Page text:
The Concept "Sacred Muse": An American Sonnet to a Friend Desiring My Response, with a Tuesday Writers Workshop
Tuesday Writers Workshop in Verse, August 30, 2011
How is Honest Written Correspondence Possible
Today without Unwanted Personal Consquences?
My wife will often teach our Sunday morning class
while I am busy somewhere else.
As soon as we have time to talk again,
she tells me at great length what happened in the class
and at our class's dinner afterward.
One Sunday recently she said a long-term member of our class,
a single woman who retired from teaching early, mentioned she
could not find anyone to write her back a meaningful reply.
Fay told her I was always writing looking for response, which caused
the woman to agree to write some letters back and forth with me.
My first impression was to write a clever little poem just
to warn her of the dangers (like, be careful what you wish for!), but
I put that one aside as helping neither her nor me.
After a while, however, I saw opportunity
to comment on a key component of a serious issue,
the larger need to have responsible yet mutually
responsive written conversation with a minimum of stress.
The ancients knew of silent Muses who inspired
their artists from afar, but silence seems too tired
in modern times, particularly in America,
where no one is content to have a silent Muse,
and no one is prepared to play the classic Muse's role
of silent inspiration energizing from afar.
America means everyone has something they must say,
but saying it to silent, unresponsive types grows difficult
and wearisome at best. We want and need to hear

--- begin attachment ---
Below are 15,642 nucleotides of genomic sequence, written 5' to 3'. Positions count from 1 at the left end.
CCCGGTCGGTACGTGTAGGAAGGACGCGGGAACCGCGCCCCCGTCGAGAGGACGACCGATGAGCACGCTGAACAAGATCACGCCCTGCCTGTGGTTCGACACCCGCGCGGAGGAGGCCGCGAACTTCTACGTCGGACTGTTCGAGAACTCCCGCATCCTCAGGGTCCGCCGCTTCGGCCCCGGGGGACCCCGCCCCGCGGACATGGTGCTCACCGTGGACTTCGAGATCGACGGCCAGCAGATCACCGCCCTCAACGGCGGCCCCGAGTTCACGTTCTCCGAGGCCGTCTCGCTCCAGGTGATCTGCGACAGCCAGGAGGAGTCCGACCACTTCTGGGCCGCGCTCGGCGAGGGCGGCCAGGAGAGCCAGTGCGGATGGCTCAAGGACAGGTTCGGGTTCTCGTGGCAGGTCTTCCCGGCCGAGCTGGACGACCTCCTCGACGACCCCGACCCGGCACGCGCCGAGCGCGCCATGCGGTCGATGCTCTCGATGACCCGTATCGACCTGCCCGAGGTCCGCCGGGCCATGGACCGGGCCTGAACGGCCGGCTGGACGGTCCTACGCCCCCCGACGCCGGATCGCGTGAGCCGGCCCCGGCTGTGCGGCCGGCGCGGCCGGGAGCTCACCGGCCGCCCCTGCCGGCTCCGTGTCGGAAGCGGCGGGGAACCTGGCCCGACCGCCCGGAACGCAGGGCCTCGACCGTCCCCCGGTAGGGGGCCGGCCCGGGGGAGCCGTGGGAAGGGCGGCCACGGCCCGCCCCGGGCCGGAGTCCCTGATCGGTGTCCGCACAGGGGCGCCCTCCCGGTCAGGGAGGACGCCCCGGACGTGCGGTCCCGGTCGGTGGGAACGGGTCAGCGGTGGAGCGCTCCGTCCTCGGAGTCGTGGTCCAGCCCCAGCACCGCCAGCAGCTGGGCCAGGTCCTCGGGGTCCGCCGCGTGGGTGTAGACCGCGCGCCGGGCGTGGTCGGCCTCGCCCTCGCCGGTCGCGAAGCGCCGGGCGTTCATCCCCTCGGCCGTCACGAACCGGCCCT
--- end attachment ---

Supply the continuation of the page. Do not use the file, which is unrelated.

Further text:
intelligent response to what we say and do
beyond the quick "Hello," and "See you later, dear!"
But progress in responsive honest writing suffers from
the fearful hidden dangers of emotional distress
that should get more careful attention than they have so far.
I think the concept of two Sacred Muses interacting with
each other's art might lead to more productive mutual results.
These thoughts resulted in my writing fourteen six-foot lines
(though later the concluding two required an extra foot)
but with a simpler scheme of rhyme than sonnets of the past,
a tentative example of what recently I called
the new American sonnet. It still needs further work,
indeed most poems do, but this is where it stands right now.
I hope you like it and you will give me, and you,
the benefit of your reaction and response.
The Concept "Sacred Muse"
An American Sonnet to a Friend
Desiring My Response
Today I heard your message that you often write
to friends who never write you back, and that's not right,
so you would like to write to me because you think I might
respond to you. But you should know before, with prudent fright,
you must be ready first to fall feet-first in love's starlight,
revealing fancied feelings formerly kept far from sight.
Responsive honest writing is, indeed, a noble quest,
but it can lead to foreign fruit not easy to digest
unless both writers let the dictionary's help suggest
the useful concept "Sacred Muse" might work out best
to put your fears of giving up too much of you to rest,
so you can each inspire the other as a Muse impressed.
Few people understand the work that "Sacred Muse" implies,
but those who do, into the stratosphere of art, may rise.
First written August 29, 2011
Revised April 2012 and slightly again August 5, 2013
Copyright (c) the Max Havlick School, Villa Park, IL 60181-1938, all rights reserved.
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